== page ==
What is a biorepository?

Biorepositories accelerate discovery

One of the nation’s greatest research treasures was developed at Benaroya Research Institute at Virginia Mason (BRI) and is being enhanced every day. The treasure is more than 100,000 blood and tissue samples contained within huge freezers. They are a gift from volunteer donors with and without disease.biorepository

“In 2000, the leadership at BRI committed to the development of biorepositories in the area of diabetes and other autoimmune diseases, long before they were considered essential tools for research,” says Jane Buckner, MD, associate director of BRI and director of the Translational Research Program. “Today, we are unique in having such a rich and broad group of biorepositories for our research. We use them in a variety of ways that allow us to translate research from the laboratory to the patients and back again. This is at the very heart of our research today — moving what we learn in the labs into what we know about human diseases from our biorepositories and then using that information to set up clinical trials.”

Database Development

The motivation for forming the biorepository was to supply geneticists and immunologists with samples for their research. A database was set up to capture the information, says Carla Greenbaum, MD, BRI director of the Diabetes Research Program, who set up the first biorepository on diabetes. Each participant was interviewed to develop a “family tree” of autoimmunity. They were asked to have their family members donate blood samples as well to look for genes that may be causing autoimmune diseases and other biomarkers that are associated with disease. BRI has followed participants for several years, taking multiple samples to test in the labs.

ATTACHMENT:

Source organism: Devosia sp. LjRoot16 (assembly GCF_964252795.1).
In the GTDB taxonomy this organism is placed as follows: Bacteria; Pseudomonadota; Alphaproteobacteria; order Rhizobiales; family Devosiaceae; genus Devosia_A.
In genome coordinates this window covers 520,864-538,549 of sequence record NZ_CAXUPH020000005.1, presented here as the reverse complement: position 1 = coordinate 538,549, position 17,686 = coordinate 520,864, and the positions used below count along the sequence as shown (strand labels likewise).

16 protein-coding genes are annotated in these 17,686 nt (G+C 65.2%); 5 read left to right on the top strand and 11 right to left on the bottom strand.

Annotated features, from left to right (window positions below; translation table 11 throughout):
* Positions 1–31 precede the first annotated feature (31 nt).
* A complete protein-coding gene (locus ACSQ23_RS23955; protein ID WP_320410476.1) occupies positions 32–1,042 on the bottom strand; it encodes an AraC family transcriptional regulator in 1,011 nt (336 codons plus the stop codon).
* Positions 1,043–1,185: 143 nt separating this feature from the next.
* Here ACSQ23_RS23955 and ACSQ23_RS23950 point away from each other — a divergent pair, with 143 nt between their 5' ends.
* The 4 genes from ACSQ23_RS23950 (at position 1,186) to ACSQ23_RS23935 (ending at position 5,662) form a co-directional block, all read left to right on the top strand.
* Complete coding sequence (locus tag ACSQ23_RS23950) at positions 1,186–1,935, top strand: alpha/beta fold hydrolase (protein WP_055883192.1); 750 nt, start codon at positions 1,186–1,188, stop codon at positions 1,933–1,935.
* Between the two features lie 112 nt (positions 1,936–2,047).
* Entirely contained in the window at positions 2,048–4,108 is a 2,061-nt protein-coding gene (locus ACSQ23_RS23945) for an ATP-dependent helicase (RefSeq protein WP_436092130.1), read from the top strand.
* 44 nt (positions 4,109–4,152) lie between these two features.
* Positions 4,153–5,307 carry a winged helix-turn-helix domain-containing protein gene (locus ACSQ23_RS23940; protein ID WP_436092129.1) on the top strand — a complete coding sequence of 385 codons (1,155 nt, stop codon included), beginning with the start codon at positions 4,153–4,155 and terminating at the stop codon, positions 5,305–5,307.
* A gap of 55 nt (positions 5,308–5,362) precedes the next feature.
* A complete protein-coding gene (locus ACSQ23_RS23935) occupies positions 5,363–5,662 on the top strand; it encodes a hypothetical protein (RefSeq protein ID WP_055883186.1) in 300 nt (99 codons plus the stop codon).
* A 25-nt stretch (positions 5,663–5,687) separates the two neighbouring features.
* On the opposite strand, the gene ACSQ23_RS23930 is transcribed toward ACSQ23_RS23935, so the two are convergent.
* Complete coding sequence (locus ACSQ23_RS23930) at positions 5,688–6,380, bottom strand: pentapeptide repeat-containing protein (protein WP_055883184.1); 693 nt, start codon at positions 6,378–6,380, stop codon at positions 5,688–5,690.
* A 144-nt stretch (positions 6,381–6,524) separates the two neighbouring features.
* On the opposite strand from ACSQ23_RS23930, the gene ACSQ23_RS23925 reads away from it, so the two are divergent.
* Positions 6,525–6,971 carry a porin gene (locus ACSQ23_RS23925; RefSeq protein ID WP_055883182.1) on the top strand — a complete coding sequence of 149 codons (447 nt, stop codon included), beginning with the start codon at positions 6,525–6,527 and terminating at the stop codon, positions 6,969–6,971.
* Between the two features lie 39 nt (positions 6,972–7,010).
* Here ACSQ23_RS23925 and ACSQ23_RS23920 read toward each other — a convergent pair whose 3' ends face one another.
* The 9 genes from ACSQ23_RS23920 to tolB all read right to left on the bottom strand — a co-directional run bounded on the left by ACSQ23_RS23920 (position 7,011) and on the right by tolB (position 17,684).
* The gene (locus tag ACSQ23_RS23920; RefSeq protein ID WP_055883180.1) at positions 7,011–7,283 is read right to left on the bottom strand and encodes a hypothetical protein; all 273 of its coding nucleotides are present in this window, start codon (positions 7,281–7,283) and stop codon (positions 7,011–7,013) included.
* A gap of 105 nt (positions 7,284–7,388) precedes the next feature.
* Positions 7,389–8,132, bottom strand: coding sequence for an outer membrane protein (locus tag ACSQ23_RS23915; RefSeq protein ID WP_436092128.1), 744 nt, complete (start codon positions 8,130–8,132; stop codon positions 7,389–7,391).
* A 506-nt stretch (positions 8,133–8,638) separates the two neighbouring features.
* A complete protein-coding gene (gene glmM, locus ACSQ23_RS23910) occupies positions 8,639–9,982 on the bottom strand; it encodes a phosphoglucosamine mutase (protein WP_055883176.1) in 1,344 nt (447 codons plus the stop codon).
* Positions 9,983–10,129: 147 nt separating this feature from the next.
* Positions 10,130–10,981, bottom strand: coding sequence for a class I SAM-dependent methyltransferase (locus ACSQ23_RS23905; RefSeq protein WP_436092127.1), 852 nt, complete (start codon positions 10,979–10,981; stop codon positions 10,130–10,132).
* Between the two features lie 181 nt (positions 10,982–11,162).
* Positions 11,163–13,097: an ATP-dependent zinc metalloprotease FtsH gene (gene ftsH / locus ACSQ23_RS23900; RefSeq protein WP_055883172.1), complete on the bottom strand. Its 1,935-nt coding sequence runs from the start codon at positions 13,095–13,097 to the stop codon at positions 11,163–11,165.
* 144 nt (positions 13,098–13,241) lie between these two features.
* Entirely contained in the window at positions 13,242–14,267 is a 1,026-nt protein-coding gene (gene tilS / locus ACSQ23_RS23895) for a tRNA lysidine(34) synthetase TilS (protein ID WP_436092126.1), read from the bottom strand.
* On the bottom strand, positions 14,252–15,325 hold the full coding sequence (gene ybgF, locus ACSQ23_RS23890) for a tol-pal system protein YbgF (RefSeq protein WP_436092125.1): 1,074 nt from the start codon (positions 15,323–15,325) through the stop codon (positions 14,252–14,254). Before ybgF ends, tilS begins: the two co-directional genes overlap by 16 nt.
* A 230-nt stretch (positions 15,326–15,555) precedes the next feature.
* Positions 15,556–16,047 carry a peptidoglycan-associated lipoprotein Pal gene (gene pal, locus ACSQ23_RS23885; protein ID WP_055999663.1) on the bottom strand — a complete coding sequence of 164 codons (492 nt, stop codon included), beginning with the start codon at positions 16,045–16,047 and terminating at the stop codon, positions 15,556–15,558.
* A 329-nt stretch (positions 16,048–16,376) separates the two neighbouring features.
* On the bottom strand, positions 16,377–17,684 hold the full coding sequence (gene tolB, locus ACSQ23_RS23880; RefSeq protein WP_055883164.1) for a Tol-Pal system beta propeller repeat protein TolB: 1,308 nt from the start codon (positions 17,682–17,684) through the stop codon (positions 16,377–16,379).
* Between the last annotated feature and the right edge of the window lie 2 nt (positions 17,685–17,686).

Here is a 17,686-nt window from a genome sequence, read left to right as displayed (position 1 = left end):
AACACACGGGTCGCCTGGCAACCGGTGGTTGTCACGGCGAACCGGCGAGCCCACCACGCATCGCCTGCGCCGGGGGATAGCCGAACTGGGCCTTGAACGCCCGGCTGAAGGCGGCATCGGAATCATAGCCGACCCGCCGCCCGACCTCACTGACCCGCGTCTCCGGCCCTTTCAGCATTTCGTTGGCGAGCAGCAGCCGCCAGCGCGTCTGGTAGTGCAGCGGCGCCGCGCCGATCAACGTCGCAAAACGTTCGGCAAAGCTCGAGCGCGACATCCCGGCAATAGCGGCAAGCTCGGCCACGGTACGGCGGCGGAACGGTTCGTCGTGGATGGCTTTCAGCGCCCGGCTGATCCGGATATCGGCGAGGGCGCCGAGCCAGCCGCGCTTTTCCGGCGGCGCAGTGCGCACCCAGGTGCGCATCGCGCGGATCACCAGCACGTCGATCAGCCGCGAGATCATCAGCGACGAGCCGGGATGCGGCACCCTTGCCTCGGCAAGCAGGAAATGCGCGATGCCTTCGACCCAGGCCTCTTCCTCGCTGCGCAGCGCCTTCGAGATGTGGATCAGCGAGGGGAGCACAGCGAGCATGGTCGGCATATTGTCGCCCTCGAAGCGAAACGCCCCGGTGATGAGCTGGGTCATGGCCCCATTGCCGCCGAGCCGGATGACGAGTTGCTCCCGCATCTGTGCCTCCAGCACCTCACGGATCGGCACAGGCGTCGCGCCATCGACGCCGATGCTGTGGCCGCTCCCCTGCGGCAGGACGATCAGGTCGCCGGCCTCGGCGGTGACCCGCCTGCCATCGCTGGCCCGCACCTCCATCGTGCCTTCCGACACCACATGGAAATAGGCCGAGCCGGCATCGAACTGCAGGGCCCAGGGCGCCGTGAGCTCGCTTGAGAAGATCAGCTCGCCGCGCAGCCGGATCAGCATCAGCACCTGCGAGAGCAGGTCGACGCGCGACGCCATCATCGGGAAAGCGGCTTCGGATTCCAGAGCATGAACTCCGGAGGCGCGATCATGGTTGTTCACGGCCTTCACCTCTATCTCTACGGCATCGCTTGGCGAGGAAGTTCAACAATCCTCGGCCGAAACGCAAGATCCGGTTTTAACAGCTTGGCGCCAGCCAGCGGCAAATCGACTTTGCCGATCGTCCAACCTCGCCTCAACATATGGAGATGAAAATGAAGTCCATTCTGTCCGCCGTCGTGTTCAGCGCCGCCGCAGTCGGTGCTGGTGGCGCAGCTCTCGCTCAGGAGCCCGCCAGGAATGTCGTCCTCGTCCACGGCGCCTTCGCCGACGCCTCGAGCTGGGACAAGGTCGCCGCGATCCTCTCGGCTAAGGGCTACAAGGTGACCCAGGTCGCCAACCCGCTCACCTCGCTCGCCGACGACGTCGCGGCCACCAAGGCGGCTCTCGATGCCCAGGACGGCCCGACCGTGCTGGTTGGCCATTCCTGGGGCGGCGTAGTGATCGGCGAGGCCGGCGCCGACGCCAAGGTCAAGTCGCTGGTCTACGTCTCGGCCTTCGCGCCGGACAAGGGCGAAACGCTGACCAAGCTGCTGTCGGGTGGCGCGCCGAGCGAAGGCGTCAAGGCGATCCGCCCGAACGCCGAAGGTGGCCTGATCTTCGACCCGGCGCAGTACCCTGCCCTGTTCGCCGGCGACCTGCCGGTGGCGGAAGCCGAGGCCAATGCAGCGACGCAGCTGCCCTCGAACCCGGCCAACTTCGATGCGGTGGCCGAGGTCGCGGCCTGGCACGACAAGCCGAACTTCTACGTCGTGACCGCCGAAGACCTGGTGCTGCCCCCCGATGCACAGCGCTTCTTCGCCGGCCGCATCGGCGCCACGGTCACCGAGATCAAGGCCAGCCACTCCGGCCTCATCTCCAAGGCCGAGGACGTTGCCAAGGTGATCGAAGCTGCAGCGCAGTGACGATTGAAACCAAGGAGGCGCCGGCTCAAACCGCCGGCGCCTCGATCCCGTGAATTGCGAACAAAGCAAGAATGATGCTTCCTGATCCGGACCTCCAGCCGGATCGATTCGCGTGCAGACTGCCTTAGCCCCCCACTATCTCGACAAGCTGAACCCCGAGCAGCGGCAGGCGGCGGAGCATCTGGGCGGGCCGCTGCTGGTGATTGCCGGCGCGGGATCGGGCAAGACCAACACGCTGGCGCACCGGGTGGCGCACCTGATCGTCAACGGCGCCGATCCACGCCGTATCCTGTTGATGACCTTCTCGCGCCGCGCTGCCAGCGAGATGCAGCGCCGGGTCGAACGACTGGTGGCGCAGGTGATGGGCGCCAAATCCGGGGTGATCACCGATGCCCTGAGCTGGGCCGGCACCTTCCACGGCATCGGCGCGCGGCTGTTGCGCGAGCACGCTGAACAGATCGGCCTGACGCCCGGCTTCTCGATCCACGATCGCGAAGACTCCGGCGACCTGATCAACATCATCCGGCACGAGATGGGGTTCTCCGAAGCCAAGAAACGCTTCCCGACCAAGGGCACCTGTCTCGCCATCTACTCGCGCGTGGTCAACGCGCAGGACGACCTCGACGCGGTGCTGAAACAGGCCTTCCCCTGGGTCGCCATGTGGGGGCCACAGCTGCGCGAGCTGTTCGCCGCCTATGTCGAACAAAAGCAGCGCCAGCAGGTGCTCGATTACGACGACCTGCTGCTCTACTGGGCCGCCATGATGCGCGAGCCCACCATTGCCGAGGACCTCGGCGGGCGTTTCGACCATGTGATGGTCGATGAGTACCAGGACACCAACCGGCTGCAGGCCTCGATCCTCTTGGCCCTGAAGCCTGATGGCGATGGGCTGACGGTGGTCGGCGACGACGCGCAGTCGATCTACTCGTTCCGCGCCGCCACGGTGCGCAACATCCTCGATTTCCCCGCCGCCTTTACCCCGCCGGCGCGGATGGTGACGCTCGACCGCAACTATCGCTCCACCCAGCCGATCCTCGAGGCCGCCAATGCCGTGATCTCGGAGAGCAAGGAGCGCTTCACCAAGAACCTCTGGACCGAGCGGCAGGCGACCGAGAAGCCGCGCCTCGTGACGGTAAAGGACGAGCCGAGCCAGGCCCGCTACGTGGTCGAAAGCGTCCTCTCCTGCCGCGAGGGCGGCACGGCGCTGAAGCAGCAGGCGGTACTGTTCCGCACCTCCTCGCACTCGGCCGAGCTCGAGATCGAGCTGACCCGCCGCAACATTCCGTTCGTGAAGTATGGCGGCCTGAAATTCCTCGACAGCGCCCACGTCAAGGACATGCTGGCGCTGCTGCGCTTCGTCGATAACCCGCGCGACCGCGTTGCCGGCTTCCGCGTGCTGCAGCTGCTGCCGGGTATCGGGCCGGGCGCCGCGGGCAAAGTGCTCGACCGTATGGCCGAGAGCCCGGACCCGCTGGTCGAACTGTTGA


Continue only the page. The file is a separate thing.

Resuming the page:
infographicA biorepository, or biobank, consists of blood and tissue samples linked to medical and demographic information collected from people with a specific disease or condition. All of the information gathered is kept confidential, and samples and health information used by scientists are coded with a number. BRI actively maintains 11 different biorepositories including one with healthy samples for comparison purposes.

“BRI uses the biorespositories to better understand the biomarkers associated with the progression of these diseases and identify targets for new therapies,” explains Dr. Buckner. “We also compare the samples donated by these research participants with samples from healthy volunteers to advance our understanding of how and why autoimmune and other diseases develop, and to identify how genetic risk factors for the diseases affect the immune system to cause disease.

“We collaborate with other researchers to use this information and also have collaborative agreements with pharmaceutical companies to integrate scientific discovery, the development of diagnostic and treatment solutions and their clinical application,” Dr. Buckner notes. “We anticipate that this will accelerate as never before our ability to better understand, diagnose and treat these illnesses.”

For information on participating in a biorespository or learning more, please visit BenaroyaResearch.org/biorepositories or call toll-free 1 (877) 202-5200.


A version of this article first appeared in the BRI Newsletter.

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